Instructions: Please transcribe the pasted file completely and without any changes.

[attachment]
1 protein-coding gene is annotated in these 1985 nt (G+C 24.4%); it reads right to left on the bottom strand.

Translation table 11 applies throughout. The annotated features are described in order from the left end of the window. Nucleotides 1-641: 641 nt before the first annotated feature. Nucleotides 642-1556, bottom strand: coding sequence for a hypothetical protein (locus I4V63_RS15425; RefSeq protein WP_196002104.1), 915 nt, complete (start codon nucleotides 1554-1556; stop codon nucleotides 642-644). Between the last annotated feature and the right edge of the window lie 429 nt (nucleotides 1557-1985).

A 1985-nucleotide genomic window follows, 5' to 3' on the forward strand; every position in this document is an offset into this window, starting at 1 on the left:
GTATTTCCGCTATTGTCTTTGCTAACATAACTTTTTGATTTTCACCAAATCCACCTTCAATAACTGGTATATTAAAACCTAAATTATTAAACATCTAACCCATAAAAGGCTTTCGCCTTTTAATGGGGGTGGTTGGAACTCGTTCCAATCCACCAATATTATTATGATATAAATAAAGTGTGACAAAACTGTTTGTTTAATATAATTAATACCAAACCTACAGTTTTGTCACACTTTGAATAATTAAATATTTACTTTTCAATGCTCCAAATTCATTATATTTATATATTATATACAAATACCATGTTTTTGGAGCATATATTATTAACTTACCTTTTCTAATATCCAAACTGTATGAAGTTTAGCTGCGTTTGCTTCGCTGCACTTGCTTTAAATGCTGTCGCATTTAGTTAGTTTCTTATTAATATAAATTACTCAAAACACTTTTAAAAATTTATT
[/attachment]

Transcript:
1 protein-coding gene is annotated in these 1985 nt (G+C 24.4%); it reads right to left on the bottom strand.

Translation table 11 applies throughout. The annotated features are described in order from the left end of the window. Nucleotides 1-641: 641 nt before the first annotated feature. Nucleotides 642-1556, bottom strand: coding sequence for a hypothetical protein (locus I4V63_RS15425; RefSeq protein WP_196002104.1), 915 nt, complete (start codon nucleotides 1554-1556; stop codon nucleotides 642-644). Between the last annotated feature and the right edge of the window lie 429 nt (nucleotides 1557-1985).

A 1985-nucleotide genomic window follows, 5' to 3' on the forward strand; every position in this document is an offset into this window, starting at 1 on the left:
GTATTTCCGCTATTGTCTTTGCTAACATAACTTTTTGATTTTCACCAAATCCACCTTCAATAACTGGTATATTAAAACCTAAATTATTAAACATCTAACCCATAAAAGGCTTTCGCCTTTTAATGGGGGTGGTTGGAACTCGTTCCAATCCACCAATATTATTATGATATAAATAAAGTGTGACAAAACTGTTTGTTTAATATAATTAATACCAAACCTACAGTTTTGTCACACTTTGAATAATTAAATATTTACTTTTCAATGCTCCAAATTCATTATATTTATATATTATATACAAATACCATGTTTTTGGAGCATATATTATTAACTTACCTTTTCTAATATCCAAACTGTATGAAGTTTAGCTGCGTTTGCTTCGCTGCACTTGCTTTAAATGCTGTCGCATTTAGTTAGTTTCTTATTAATATAAATTACTCAAAACACTTTTAAAAATTTATT